- Written by Kimberly Pepmiller Kimberly Pepmiller
- Created: 25 July 2016 25 July 2016
We’ve been spending this evening’s free time gearing up for the card game “Up the River, Down the River,” which has become a Heseder tradition. And especially fitting for a trip requiring travel up and down the river! So we're going to write this blog quickly so we can get back to playing cards.
The construction projects concluded today. We finished the siding on the shed and completed the varnishing of all three buildings. We got several coats of very watery white paint onto the interior of the doctor residence as well, and it looks quite good! A team of Peruvians finished a new outhouse for the community center, complete with plumbing from a soon-to-be-built water tower and to a newly built septic tank. We completed all our projects at a surprising pace and celebrated finishing ahead of schedule.
The medical clinic began a bit slow; the town appeared to be very quiet this morning. Even the children were not out and about playing. But mid-morning a new group of women traveled from the neighboring town of Esther, a 45-minute boat taxi ride away. This gave us a steady stream of sixty more patients for the remainder of the day. We continue to see a variety of diagnoses, including upper respiratory infections, parasitic and fungal infections, acid reflux and fevers. The young girl with the leg burn returned today for a final follow-up wound care. Her leg is healing amazingly well! The tissue is responding well to treatment.
Last night the mission team collected 800 nuevo soles (about $250) to pay for treatment for a couple patients we saw in the clinic this week. S/.600 will be used to get xrays and any needed treatment for a twenty-year-old man who is crippled from a recent soccer injury—a presumed broken pelvis or compressed vertebrae that healed improperly. He will travel on the El Evangelista to Pucallpa with us tomorrow. The other S/.200 will be used to purchase medication for a woman with severe untreated diabetes.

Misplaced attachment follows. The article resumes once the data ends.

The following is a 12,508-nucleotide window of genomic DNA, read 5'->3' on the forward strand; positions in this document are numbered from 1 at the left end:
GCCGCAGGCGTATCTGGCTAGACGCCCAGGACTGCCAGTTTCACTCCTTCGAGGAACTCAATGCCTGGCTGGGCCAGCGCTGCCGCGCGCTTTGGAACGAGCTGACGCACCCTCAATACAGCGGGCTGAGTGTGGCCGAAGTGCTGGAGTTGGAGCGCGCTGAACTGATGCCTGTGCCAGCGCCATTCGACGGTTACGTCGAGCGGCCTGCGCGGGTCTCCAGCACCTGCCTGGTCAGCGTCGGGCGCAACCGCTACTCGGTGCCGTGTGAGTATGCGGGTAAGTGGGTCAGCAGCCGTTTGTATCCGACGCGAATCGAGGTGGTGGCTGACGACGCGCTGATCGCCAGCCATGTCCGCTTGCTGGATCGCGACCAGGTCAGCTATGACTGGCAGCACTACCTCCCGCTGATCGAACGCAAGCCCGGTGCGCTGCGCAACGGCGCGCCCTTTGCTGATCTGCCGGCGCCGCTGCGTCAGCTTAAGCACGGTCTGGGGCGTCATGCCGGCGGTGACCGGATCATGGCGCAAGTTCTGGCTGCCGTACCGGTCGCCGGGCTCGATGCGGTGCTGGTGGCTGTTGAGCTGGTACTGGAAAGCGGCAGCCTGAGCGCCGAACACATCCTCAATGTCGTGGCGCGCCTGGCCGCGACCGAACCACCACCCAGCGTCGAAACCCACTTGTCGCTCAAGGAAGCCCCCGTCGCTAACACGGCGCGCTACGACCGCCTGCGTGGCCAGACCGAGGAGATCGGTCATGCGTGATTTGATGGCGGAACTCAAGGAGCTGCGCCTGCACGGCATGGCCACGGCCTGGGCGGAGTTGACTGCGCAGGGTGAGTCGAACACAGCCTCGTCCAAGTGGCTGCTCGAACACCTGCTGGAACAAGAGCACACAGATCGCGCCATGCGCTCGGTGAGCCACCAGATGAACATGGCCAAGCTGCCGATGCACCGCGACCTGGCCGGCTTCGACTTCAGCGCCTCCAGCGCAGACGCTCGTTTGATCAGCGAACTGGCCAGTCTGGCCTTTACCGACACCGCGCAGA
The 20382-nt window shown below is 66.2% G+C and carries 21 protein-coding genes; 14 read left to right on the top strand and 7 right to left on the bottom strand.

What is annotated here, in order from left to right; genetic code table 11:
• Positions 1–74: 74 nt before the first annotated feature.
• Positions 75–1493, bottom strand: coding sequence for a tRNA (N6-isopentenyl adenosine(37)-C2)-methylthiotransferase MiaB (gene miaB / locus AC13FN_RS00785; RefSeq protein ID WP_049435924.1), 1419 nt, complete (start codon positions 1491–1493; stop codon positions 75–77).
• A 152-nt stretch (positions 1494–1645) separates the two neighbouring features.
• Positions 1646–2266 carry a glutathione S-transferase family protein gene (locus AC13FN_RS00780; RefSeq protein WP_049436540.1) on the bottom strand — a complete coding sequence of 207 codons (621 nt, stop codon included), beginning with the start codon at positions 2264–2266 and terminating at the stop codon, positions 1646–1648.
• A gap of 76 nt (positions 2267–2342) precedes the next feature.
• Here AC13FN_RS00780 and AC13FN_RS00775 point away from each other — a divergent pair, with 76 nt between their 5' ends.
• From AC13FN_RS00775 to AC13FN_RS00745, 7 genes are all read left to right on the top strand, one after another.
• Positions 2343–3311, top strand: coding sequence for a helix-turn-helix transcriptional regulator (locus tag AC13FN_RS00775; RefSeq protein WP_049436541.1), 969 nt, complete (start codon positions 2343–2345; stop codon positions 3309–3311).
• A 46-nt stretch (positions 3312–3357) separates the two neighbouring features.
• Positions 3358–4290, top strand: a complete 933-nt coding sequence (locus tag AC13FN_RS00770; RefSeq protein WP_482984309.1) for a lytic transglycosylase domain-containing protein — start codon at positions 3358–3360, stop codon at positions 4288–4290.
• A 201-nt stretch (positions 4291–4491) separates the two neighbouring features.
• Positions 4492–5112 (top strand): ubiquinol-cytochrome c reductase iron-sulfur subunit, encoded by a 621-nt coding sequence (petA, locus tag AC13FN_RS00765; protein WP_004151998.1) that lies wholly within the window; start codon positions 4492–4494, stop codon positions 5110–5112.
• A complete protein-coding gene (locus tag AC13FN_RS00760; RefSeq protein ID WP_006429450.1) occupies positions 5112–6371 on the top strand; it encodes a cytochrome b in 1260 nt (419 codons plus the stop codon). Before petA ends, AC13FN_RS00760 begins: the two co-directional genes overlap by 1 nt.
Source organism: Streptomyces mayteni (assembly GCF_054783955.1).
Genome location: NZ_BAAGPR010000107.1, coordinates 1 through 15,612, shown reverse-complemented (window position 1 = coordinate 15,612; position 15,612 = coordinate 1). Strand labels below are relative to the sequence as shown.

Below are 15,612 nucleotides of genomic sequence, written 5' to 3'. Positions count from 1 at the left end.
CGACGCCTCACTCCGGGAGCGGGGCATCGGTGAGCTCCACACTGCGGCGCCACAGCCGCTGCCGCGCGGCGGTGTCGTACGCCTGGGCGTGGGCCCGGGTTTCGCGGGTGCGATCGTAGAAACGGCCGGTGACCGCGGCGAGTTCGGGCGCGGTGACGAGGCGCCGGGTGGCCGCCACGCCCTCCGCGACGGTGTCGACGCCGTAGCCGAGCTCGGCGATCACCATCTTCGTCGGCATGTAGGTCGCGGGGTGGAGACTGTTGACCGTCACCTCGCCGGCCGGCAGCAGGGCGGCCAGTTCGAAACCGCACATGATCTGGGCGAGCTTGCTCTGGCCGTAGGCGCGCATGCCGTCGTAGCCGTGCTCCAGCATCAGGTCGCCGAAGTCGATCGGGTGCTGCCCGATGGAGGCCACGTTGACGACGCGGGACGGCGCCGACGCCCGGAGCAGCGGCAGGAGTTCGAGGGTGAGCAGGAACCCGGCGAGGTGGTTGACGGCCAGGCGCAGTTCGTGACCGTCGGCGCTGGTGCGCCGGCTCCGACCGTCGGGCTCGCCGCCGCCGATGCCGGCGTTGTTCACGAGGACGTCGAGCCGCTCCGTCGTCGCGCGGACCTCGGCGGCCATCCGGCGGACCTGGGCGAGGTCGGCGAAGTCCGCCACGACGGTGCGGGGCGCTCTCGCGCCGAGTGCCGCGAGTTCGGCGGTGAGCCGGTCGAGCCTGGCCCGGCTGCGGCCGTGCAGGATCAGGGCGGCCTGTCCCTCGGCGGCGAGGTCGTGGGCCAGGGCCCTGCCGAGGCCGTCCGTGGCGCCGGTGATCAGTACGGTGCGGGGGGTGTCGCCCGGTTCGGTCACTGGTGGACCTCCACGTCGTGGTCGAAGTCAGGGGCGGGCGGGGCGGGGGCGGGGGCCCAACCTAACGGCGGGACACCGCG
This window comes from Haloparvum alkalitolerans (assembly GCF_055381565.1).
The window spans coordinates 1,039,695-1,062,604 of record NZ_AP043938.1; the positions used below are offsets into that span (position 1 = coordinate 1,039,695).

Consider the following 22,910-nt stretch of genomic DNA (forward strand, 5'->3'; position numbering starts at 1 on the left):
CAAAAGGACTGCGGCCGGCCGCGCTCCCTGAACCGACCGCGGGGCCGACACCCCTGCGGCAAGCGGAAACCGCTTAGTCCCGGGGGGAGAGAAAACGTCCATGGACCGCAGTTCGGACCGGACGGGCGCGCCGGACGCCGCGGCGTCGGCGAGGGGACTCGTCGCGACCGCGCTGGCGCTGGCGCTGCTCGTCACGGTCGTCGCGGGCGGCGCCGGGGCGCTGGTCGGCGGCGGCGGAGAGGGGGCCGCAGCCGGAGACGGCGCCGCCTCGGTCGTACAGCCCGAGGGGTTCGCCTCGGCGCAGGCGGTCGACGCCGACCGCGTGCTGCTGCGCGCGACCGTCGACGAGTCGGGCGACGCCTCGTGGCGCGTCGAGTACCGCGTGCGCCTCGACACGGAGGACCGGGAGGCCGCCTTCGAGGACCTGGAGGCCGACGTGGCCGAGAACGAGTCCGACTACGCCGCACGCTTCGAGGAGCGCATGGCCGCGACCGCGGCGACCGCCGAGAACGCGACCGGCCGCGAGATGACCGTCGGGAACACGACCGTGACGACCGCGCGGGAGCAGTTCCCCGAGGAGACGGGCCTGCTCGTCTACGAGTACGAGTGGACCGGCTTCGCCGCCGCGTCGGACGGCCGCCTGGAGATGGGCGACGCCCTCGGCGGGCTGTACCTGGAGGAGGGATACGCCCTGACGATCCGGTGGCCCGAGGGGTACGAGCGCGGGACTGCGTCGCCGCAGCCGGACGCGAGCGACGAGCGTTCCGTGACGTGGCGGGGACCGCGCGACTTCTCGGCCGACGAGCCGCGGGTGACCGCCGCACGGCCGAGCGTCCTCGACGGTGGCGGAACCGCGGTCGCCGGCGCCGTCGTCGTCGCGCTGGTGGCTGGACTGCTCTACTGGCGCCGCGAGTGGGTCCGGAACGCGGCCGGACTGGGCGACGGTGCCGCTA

As things wound down, we had time to do some exploration. We traveled in pairs on a motokar taxi (a motorcycle converted into a three-wheeled car with seating for two behind the driver) throughout Nueva Palestina to see the village. Children ran and jumped on the back of the motokar as we went by and traveled along with us. Some of our group took a very hot and humid “jungle cruise” in the afternoon. We learned about the creatures that can kill you as well as plants that can be used to save you. Once we got past small areas that the village had cleared for cultivation of bananas and lumber, the jungle became very dense. The man leading the adventure through the jungle exhibited impressive machete skills as he cleared a path for us.
Meanwhile, Nelly and Sue spent the afternoon sorting the remaining supplies that we had brought, the toys and other goodies for the children, into eighty equal piles. The assumption was there would be one pile of supplies for each child. However, when 200 children arrived the decision was made to provide a stack of supplies to every two or three children! Prior to distributing the donations, Gloria told the children a Bible story about Moses and Pharoah and we sang “Jesus Loves Me” in Spanish. The children were very anxious to receive these gifts. They had spent the afternoon trying to peer through the windows of the church to see what was in store for them. This evening it was fun to watch the children play with and enjoy their new items.
Today was our last full day of work in the village. Tomorrow brings other activities to finish our time up the Ucayali River. We look forward to our last day serving with the Shipibo.
“Hesed” is a Hebrew word that means “kindness,” “mercy,” “loyalty,” “loving-kindness” or “steadfastness.” It’s the way God intends us to live together—a “love your neighbor as yourself,” active, selfless, sacrificial, caring-for-one-another brand of living contradictory to our fallen natures. The “Heseders” are continually looking to work together to share some small measure of God’s extraordinary love. Won’t you join us?